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Georgia Chamber report: rural Georgia vital to state’s economic future
In the last year, 8 in 10 new jobs in Georgia and $20 billion of investments went to communities outside of metro Atlanta, historically the state’s economic engine, according to a new economic report.
Over the next decade, rural Georgia is projected to get more than 780,000 jobs. By 2050, job growth in rural Georgia is forecast to grow 45%, according to the Georgia Chamber Foundation’s Third Quarter Economic Report. The foundation is the research arm of the Georgia Chamber of Commerce.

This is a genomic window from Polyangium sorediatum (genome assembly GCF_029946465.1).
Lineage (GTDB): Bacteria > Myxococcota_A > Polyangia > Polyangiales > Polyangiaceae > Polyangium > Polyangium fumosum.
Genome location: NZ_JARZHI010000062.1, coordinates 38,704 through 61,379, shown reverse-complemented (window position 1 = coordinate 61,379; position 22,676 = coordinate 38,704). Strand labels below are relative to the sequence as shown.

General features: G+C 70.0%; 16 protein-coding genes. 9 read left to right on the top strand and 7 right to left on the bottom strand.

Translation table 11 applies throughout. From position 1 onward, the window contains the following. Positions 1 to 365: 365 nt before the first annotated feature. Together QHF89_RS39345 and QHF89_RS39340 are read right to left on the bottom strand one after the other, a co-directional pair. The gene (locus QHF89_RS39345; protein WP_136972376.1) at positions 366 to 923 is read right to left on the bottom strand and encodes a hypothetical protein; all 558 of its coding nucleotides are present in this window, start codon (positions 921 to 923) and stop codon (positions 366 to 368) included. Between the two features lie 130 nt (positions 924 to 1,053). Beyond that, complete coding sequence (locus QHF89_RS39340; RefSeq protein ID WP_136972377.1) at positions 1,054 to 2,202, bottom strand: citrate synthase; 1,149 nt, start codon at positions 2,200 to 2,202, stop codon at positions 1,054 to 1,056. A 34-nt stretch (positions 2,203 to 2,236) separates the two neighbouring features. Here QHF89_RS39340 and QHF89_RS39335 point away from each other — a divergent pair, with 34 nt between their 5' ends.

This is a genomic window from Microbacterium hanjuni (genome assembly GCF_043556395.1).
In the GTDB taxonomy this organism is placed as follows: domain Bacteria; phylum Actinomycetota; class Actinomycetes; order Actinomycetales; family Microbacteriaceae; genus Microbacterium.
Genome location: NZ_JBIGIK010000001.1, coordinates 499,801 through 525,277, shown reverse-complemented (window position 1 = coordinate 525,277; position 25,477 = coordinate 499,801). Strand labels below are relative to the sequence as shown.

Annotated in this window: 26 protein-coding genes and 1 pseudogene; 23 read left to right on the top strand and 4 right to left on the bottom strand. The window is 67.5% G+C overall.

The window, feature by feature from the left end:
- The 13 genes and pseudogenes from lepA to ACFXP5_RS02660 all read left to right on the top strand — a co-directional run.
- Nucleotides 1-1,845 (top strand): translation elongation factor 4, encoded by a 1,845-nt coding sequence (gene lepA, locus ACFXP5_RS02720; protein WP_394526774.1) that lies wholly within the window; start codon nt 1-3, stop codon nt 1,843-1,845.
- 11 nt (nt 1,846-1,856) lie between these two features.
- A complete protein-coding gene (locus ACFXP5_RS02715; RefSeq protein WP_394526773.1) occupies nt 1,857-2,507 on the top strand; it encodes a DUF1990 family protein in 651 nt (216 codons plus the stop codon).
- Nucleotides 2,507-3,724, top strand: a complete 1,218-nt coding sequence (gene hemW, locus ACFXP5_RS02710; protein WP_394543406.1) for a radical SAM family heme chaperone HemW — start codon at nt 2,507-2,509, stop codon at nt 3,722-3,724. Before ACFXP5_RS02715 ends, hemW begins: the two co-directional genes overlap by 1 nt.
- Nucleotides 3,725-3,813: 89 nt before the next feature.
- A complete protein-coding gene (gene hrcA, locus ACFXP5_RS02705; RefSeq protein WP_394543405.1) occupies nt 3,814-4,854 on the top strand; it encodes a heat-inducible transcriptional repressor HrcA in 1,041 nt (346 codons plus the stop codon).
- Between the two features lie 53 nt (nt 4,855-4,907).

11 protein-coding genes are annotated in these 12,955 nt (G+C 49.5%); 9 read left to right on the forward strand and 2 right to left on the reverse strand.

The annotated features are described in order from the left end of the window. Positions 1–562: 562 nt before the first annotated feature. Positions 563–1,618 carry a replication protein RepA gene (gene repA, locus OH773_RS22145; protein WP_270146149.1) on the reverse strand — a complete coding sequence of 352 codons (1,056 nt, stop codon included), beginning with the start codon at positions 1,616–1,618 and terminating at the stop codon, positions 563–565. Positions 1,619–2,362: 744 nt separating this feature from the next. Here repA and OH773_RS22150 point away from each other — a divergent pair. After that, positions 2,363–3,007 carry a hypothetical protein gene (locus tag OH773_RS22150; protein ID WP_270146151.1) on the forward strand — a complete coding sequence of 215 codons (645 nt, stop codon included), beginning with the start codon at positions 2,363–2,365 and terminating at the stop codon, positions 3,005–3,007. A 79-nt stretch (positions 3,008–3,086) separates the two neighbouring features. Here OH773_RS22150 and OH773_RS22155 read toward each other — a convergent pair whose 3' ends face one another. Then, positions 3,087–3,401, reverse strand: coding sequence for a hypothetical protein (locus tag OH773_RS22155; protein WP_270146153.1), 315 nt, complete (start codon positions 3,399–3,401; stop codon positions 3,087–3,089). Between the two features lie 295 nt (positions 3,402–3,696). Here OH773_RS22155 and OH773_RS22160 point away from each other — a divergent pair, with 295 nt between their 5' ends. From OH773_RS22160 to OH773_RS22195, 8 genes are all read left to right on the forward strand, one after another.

“This signals that the future of Georgia is dependent upon statewide economic growth, and it is vital to maintain strategic economic development initiatives focused on rural prosperity,” the report noted. The quarterly reports provide business and community leaders with statistics and trends that impact the state. This latest report focuses on rural Georgia.
The Chamber report was released Tuesday during the organization’s Rural Prosperity Summit in Athens, a two-day gathering of the state’s most influential leaders. It also comes the same day Gov. Brian Kemp announced that Georgia retains its No. 1 ranking — for the 10th year — as the top state in the nation to do business.
In the past, much of the economic growth in Georgia sprang from metro Atlanta and other big cities. Going forward, that won’t be the case.